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Karrot Animation expands 2D possibilities

Animation studio produces children’s series using a workflow enabled by Adobe Creative Cloud and CelAction

Rapid technology advances have made computer animation one of the fastest growing industries in Europe and North America. The demand for animated entertainment is growing partly due to expanding broadcasting hours for cable and satellite TV and the ever-increasing popularity of the Internet. Since it launched in 2008, the United Kingdom’s Karrot Animation has become a recognized industry leader, producing 2D animated shows including the international hit Sarah & Duck. Karrot co-founder Jamie Badminton attributes the company’s success to a talented team supported by efficient workflows.



Adobe: How did you develop the Karrot team?
Badminton: I studied to be an animator at Arts University Bournemouth and was in one of the last classes to do hand-drawn animation using cels and cel paint. I learned a lot about storytelling, which has been very helpful lately. I met Karrot co-founder Chris White when he hired me to illustrate a children’s book. We discovered we were both interested in television. He wanted to create children’s programs and my desire was to tell animated stories over multiple episodes. I’ve always been more a fan of television animation than feature film animation.

I went to university with Tim O'Sullivan, who’s our third partner. He was exceptional at solving storytelling problems and a very talented animator. Together, the three of us realized that if we created a studio to do commercial work, we could gain the ability to scale up and produce television programs when an opportunity came along. We used any available downtime to develop TV ideas. When we got a commission to create short videos for the BBC, we hired eight people for six months. When the contract finished, we kept everybody on to develop television ideas.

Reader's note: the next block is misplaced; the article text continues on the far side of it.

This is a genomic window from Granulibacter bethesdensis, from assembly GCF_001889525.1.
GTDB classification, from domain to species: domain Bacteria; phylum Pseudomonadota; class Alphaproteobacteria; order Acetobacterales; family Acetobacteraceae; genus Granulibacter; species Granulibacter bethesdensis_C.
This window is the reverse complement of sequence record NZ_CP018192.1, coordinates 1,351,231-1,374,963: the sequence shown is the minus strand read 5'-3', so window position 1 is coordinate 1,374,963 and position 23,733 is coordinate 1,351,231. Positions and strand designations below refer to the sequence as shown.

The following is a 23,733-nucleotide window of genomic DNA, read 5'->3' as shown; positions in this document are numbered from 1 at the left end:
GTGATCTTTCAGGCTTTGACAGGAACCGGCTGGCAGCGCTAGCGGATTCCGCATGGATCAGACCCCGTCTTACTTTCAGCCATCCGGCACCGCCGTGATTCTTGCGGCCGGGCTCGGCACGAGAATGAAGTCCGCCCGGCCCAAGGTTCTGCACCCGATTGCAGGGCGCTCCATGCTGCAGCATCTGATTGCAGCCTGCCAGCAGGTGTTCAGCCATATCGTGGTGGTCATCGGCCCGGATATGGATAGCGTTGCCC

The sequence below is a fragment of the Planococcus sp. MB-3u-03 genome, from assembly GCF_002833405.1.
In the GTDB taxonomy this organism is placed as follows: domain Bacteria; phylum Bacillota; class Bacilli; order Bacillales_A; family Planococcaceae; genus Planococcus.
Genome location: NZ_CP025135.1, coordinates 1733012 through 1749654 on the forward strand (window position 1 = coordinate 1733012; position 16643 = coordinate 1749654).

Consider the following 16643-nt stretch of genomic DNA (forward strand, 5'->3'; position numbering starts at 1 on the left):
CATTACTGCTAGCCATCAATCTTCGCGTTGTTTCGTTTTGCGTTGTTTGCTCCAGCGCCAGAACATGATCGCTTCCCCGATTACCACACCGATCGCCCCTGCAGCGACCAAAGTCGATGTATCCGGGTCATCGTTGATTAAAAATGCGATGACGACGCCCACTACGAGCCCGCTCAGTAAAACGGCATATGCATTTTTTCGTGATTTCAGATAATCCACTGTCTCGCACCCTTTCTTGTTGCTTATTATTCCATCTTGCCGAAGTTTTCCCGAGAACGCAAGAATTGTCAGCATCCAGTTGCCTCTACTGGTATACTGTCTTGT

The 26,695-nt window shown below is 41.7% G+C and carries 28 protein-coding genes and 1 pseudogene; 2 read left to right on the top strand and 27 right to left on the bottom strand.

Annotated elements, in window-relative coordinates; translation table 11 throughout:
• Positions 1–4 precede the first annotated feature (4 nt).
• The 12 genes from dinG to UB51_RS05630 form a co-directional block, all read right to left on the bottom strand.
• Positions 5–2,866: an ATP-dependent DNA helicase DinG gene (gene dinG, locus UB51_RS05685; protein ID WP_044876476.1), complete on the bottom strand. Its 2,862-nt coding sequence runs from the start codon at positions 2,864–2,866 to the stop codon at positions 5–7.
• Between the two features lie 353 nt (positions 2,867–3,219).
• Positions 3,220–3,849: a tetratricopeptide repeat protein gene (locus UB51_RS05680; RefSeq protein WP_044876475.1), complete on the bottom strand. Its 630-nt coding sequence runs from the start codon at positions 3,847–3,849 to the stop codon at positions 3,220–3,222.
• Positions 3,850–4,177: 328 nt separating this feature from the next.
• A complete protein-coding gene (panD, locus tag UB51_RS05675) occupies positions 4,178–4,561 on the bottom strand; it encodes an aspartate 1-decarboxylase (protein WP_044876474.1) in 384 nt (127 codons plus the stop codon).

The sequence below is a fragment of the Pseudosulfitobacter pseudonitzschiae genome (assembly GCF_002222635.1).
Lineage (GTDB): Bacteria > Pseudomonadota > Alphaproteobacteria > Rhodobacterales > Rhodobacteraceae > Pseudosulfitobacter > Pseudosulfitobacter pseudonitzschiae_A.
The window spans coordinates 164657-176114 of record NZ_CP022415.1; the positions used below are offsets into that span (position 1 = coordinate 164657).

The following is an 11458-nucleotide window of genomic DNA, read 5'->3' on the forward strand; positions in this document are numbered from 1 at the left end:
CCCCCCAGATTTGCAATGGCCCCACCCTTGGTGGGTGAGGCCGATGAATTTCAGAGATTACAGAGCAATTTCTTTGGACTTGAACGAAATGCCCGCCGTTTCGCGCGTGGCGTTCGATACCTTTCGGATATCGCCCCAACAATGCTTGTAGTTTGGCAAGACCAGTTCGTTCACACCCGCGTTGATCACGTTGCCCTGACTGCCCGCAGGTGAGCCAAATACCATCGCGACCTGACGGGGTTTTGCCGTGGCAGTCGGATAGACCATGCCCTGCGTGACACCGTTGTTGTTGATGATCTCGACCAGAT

A layered comp in Adobe After Effects CC for Sarah & Duck

Adobe: Did you have particular kinds of shows in mind?
Badminton: We decided to create ten series ideas—five for children and five for adults. Sarah & Duck rose to the top. Tim developed the idea with Sarah Gomes Harris who designed and created the core of the stories. In some respects, it’s about a 7-year-old version of Sarah and her childhood love of ducks. A short pilot created in Adobe Flash Professional opened a few doors for us, but we knew we needed a more serious pipeline. We adopted CelAction because it has an item tracking system that suits TV production and we were able to pitch and win some broadcast contracts.


Sarah & Duck Character animation in Adobe After Effects CC

Adobe: Can you describe the production workflow?
Badminton: Being a small organization, we always wanted to create the show under one roof and that’s the crucial part of what Adobe Creative Cloud lets us do. We use Audition CC to collect and edit audio, Premiere Pro CC for animatics and final editing, After Effects CC for character composites and backgrounds, and we create the character art in Photoshop CC. Our animators can store artwork and layers created with Adobe tools in CelAction and work on scenes together. We then output .png sequences from CelAction to After Effects for comping and Premiere Pro for finalization.


Sarah & Duck final edit in Adobe Premiere Pro CC

Adobe: How long does it take to produce each episode?
Badminton: For each episode we assign one art director, two designers, one storyboard artist, one scriptwriter, one animation director, and four animators. A typical episode takes three weeks to produce in each department. The animators complete about six-and-a-half seconds a day for three weeks, which gets us to our six- and-a-half minute episode total.